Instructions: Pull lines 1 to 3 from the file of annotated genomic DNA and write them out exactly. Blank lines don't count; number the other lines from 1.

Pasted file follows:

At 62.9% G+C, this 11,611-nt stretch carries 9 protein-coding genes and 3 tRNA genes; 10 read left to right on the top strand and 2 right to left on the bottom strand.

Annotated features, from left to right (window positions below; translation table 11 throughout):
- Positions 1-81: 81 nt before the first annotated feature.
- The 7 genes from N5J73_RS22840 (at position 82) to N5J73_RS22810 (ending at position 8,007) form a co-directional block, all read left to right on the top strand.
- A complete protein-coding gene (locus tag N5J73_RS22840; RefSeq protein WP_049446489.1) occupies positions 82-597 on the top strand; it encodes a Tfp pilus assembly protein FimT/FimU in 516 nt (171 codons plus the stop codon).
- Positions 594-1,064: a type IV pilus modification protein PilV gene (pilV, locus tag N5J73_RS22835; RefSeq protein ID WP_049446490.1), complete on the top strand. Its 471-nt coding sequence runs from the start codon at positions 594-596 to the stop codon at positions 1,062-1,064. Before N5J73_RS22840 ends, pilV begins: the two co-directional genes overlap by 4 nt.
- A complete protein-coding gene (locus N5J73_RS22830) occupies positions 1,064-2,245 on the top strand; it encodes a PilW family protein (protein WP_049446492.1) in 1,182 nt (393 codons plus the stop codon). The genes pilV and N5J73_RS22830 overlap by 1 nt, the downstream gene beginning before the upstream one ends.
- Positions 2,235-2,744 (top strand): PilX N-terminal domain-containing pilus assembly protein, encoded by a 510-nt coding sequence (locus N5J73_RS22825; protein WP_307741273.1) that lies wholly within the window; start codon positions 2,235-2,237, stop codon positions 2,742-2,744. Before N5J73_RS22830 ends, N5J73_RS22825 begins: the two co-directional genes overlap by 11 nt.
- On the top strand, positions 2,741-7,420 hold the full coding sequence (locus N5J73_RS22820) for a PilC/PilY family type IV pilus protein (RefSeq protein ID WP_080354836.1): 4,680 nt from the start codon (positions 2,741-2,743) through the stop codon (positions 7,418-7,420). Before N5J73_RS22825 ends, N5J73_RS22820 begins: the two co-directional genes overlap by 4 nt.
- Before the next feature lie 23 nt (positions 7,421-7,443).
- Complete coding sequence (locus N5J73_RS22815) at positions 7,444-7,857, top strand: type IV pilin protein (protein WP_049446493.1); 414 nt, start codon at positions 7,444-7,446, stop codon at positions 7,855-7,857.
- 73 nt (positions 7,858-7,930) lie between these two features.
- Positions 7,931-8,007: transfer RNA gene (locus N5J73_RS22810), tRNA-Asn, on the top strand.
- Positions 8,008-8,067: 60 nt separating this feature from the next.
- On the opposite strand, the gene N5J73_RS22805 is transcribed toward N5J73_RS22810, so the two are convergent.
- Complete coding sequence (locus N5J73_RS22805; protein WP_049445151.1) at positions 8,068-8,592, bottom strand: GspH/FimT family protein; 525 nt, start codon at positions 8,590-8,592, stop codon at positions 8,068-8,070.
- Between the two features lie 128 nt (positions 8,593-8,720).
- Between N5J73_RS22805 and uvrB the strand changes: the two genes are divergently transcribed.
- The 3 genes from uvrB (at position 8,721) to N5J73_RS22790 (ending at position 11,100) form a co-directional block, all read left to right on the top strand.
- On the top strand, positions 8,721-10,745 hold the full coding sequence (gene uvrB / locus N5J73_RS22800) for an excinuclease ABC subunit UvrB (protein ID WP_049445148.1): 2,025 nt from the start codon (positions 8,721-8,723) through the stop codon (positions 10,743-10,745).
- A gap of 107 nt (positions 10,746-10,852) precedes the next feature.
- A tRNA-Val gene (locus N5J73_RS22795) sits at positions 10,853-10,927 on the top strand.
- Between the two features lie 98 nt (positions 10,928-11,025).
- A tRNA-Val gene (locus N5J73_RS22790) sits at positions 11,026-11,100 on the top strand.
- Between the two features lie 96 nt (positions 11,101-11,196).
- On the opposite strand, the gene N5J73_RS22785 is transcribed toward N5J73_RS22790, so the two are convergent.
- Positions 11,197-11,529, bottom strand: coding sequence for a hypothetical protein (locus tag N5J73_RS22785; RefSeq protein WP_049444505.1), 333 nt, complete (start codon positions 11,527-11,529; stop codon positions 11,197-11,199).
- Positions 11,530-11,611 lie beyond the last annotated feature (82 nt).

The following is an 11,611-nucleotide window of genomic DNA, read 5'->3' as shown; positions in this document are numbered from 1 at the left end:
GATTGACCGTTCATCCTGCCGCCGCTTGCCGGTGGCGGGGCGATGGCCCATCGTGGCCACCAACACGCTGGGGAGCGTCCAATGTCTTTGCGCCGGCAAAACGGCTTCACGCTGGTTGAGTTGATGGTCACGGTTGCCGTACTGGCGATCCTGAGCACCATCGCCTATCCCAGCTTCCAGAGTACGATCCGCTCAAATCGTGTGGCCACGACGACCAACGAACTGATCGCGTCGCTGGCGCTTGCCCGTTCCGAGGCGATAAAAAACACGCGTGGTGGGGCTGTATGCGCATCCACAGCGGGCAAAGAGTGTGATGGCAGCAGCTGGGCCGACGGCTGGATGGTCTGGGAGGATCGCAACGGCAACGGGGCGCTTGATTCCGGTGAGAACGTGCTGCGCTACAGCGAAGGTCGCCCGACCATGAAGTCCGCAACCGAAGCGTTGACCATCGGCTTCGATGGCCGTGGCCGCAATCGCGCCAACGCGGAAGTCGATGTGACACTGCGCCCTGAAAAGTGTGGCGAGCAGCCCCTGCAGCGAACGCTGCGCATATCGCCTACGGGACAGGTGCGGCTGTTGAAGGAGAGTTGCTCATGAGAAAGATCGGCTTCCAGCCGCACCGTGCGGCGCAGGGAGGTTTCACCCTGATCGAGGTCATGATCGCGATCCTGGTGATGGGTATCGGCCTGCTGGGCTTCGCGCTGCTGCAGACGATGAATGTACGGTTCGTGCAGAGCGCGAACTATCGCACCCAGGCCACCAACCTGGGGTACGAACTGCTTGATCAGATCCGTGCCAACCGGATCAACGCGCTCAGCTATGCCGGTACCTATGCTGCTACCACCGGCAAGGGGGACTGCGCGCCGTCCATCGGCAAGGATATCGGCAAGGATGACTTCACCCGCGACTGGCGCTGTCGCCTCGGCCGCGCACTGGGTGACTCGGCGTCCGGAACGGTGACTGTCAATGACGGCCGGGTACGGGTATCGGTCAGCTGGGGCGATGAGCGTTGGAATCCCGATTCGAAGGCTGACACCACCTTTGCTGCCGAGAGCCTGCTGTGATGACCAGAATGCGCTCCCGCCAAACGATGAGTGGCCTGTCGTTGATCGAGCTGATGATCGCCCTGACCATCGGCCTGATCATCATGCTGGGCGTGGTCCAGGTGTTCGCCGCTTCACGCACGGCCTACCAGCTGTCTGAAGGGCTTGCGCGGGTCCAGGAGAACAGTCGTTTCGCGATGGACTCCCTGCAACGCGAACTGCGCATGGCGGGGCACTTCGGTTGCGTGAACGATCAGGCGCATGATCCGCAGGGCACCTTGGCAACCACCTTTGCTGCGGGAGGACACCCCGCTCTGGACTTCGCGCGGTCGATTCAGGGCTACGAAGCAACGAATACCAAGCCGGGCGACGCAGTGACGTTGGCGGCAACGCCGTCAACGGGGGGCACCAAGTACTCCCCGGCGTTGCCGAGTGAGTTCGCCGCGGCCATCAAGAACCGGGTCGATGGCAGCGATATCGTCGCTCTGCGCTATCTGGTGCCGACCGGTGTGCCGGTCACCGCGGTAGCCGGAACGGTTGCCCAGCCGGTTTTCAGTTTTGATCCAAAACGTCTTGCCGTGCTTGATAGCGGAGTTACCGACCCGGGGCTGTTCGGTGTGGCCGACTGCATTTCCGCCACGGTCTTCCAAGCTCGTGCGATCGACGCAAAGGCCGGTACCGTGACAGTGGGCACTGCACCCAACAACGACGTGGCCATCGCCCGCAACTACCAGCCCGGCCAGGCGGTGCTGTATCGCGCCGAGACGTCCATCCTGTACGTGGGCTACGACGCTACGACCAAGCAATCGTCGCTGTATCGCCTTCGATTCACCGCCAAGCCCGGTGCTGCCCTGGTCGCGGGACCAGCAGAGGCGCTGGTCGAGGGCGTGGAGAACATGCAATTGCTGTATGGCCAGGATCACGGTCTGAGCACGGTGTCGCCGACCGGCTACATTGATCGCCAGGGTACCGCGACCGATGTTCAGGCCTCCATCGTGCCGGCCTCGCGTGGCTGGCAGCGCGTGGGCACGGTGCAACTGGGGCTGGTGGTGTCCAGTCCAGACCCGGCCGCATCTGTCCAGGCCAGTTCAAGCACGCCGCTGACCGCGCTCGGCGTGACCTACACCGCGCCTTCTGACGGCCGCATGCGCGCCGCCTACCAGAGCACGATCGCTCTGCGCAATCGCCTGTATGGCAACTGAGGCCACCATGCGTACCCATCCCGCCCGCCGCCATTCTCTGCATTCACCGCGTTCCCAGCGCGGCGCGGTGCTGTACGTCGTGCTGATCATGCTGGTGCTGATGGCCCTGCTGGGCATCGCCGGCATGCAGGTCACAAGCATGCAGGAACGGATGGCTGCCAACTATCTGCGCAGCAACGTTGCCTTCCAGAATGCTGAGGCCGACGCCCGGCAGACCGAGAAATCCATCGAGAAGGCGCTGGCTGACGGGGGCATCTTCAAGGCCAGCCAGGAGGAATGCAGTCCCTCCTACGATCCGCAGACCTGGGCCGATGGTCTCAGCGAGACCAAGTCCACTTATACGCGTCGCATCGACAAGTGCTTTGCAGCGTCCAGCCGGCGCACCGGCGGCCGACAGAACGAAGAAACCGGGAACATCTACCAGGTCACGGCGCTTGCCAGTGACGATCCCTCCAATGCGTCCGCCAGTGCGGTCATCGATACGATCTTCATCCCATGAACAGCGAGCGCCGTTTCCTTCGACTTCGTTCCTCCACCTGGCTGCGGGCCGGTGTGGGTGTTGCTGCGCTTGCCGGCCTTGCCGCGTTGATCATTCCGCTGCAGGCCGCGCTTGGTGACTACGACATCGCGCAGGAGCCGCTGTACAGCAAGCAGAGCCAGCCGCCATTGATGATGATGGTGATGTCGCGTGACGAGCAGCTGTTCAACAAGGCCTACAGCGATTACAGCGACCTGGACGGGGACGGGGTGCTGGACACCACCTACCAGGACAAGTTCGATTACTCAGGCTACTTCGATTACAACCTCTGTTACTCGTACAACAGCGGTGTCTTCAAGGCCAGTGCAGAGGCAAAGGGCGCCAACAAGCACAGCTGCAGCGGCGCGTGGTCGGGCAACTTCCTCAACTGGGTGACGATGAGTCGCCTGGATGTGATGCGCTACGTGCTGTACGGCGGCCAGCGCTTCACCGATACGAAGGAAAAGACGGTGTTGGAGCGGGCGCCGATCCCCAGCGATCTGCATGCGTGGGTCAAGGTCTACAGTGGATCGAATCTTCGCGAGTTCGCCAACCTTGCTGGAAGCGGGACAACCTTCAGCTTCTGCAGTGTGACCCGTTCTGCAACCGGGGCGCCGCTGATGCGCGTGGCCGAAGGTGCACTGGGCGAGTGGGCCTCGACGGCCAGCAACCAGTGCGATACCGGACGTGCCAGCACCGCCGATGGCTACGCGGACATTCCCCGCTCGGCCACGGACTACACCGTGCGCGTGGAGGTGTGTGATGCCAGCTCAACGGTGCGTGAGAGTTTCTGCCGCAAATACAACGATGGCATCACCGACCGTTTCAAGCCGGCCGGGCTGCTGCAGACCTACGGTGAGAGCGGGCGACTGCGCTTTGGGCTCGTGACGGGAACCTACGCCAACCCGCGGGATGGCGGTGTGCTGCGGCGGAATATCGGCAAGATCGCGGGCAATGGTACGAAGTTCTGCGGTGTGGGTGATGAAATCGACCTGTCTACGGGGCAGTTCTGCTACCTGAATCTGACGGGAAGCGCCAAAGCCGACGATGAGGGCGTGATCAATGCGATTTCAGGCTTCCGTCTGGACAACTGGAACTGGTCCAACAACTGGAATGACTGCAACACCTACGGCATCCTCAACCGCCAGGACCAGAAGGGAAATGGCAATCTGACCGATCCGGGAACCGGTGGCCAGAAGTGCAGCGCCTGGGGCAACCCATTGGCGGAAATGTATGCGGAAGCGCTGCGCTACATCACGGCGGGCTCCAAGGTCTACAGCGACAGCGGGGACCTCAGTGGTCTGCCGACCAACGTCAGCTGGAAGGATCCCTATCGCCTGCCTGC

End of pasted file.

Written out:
At 62.9% G+C, this 11,611-nt stretch carries 9 protein-coding genes and 3 tRNA genes; 10 read left to right on the top strand and 2 right to left on the bottom strand.

Annotated features, from left to right (window positions below; translation table 11 throughout):
- Positions 1-81: 81 nt before the first annotated feature.